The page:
Sample Project From Crafting a Colorful Home

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Crafting a Colorful Home

I have a weakness for dishes, and on each trip I take, I usually find a potter who makes colorful pots and bring some home. I also collect old dishes in pretty colors and patterns from flea markets and yard sales. When they break, I cannot bear to throw them out. I began saving them at least a decade ago, stashing them in the basement in the hopes of using them for mosaic work. I have been intrigued by the pique assiette technique, which uses shards of broken dishes to make new things—whether they’re new vases or pots, walls, or buildings. To find out more about the art of mosaics, do some Web searches using these key words: Maison Picassiette, Antoni Gaudí mosaic, Grandma Prisbrey’s Bottle Village, the Little Chapel, Guernsey. You, too, will be inspired to save your broken dishes!

Making a mosaic-covered flowerpot is a messy project best done outside or in a space that can get wet and dirty. Give yourself several days to complete this project. First you will break your dishes into small pieces called shards. With a gluelike substance called mastic, you will attach them to the pot. Finally, you will fill the empty spaces with grout, which will hold them onto the pot.

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Crafting a Colorful Home by Kristin Nicholas

Published by Roost Books

Knit, stitch, and paint your way to a more colorful and happy home with color expert and crafter Kristin Nicholas.

     Learn how to make your home sing through handmade crafts and a bold use of color. Kristin Nicholas, color expert and all-around master crafter, shares her secrets to selecting colors and patterns and explores the variety of crafts and decorating touches that have made her home so unique. Going room by room, Kristin uses her own 1751 farmhouse as a leaping-off point for craft projects perfect for every space. You'll find a range of step-by-step projects to make your home cozy and bright, including knit pillows, embroidered curtains, crocheted blankets, and painted lampshades. Along the way, Kristin also shares DIY techniques on refinishing furniture, faux finishing walls, mural painting, and recycling wool clothes. Full of inspiration, and with vibrant photographs throughout, this is a complete guide to creating a home that reflects your own handmade style.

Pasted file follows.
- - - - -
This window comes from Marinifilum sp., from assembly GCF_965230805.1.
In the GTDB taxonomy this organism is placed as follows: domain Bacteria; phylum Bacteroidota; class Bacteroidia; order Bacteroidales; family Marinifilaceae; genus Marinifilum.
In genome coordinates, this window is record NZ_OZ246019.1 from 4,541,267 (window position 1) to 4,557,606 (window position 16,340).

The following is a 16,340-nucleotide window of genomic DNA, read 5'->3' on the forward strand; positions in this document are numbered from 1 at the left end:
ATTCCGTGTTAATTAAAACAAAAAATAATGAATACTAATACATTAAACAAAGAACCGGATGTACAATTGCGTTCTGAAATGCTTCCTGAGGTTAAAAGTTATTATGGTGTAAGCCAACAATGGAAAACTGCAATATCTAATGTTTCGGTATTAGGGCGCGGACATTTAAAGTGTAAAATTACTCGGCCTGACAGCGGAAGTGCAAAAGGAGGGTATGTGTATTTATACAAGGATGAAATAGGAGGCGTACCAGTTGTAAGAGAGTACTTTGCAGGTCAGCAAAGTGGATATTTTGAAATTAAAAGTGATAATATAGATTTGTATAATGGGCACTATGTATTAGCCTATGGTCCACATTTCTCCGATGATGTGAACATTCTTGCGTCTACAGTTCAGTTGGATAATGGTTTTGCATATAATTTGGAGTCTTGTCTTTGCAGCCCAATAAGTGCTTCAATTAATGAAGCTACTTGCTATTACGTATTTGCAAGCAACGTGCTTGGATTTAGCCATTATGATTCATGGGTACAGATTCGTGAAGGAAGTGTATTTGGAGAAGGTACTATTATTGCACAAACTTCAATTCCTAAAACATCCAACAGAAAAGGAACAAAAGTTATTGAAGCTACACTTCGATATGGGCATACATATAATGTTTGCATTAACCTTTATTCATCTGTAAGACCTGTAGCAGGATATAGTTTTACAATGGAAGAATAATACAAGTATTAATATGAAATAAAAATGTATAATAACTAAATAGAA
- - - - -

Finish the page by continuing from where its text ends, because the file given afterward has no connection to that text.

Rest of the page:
© 2018 Kristin Nicholas / Roost Books · Reproduced with permission. · From Crafting a Colorful Home by Kristin Nicholas, © 2015 by Kristin Nicholas. Photographs © 2015 by Rikki Snyder. Reprinted by arrangement with Roost Books, an imprint of Shambhala Publications, Inc. Boston, MA.


  • How to make a mosaic vase. Mosaic Flower Pots - Step 1
    Step 1

    Cover your work surface with towels or a dropcloth.

  • How to make a mosaic vase. Mosaic Flower Pots - Step 2
    Step 2

    Wearing safety goggles and gloves, wrap your broken pottery in a towel and hit it with a hammer hard enough to break it up but not so hard as to smash it into smithereens.

  • How to make a mosaic vase. Mosaic Flower Pots - Step 3
    Step 3